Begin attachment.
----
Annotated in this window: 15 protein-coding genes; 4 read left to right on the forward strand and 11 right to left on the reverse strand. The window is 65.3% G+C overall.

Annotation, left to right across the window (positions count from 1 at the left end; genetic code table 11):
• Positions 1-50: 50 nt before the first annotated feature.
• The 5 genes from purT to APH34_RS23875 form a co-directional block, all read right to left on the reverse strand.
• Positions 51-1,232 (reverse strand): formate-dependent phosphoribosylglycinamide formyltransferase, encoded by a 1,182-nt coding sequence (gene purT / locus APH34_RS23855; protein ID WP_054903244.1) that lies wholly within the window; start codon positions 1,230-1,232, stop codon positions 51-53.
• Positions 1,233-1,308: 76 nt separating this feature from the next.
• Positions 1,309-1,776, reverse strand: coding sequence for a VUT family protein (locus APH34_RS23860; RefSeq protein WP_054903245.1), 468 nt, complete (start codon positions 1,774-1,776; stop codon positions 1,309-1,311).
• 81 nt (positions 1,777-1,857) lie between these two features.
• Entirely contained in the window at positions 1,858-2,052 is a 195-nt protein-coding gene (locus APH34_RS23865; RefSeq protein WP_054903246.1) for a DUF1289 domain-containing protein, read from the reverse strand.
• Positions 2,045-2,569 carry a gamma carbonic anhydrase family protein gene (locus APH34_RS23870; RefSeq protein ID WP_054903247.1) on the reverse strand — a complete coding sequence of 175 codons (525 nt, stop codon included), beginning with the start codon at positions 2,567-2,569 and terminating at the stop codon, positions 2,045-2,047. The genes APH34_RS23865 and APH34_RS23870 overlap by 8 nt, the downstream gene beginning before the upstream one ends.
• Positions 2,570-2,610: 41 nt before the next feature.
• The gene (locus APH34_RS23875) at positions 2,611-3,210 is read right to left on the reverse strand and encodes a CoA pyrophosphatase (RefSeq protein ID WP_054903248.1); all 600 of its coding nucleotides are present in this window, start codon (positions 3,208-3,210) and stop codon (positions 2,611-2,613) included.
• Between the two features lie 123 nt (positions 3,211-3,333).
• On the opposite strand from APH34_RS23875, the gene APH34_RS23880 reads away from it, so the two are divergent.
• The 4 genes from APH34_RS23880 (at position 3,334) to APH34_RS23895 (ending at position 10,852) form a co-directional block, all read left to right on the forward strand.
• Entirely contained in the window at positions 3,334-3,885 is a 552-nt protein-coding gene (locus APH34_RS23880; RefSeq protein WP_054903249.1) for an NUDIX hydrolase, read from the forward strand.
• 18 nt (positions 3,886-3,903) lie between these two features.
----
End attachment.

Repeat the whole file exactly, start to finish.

Annotated in this window: 15 protein-coding genes; 4 read left to right on the forward strand and 11 right to left on the reverse strand. The window is 65.3% G+C overall.

Annotation, left to right across the window (positions count from 1 at the left end; genetic code table 11):
• Positions 1-50: 50 nt before the first annotated feature.
• The 5 genes from purT to APH34_RS23875 form a co-directional block, all read right to left on the reverse strand.
• Positions 51-1,232 (reverse strand): formate-dependent phosphoribosylglycinamide formyltransferase, encoded by a 1,182-nt coding sequence (gene purT / locus APH34_RS23855; protein ID WP_054903244.1) that lies wholly within the window; start codon positions 1,230-1,232, stop codon positions 51-53.
• Positions 1,233-1,308: 76 nt separating this feature from the next.
• Positions 1,309-1,776, reverse strand: coding sequence for a VUT family protein (locus APH34_RS23860; RefSeq protein WP_054903245.1), 468 nt, complete (start codon positions 1,774-1,776; stop codon positions 1,309-1,311).
• 81 nt (positions 1,777-1,857) lie between these two features.
• Entirely contained in the window at positions 1,858-2,052 is a 195-nt protein-coding gene (locus APH34_RS23865; RefSeq protein WP_054903246.1) for a DUF1289 domain-containing protein, read from the reverse strand.
• Positions 2,045-2,569 carry a gamma carbonic anhydrase family protein gene (locus APH34_RS23870; RefSeq protein ID WP_054903247.1) on the reverse strand — a complete coding sequence of 175 codons (525 nt, stop codon included), beginning with the start codon at positions 2,567-2,569 and terminating at the stop codon, positions 2,045-2,047. The genes APH34_RS23865 and APH34_RS23870 overlap by 8 nt, the downstream gene beginning before the upstream one ends.
• Positions 2,570-2,610: 41 nt before the next feature.
• The gene (locus APH34_RS23875) at positions 2,611-3,210 is read right to left on the reverse strand and encodes a CoA pyrophosphatase (RefSeq protein ID WP_054903248.1); all 600 of its coding nucleotides are present in this window, start codon (positions 3,208-3,210) and stop codon (positions 2,611-2,613) included.
• Between the two features lie 123 nt (positions 3,211-3,333).
• On the opposite strand from APH34_RS23875, the gene APH34_RS23880 reads away from it, so the two are divergent.
• The 4 genes from APH34_RS23880 (at position 3,334) to APH34_RS23895 (ending at position 10,852) form a co-directional block, all read left to right on the forward strand.
• Entirely contained in the window at positions 3,334-3,885 is a 552-nt protein-coding gene (locus APH34_RS23880; RefSeq protein WP_054903249.1) for an NUDIX hydrolase, read from the forward strand.
• 18 nt (positions 3,886-3,903) lie between these two features.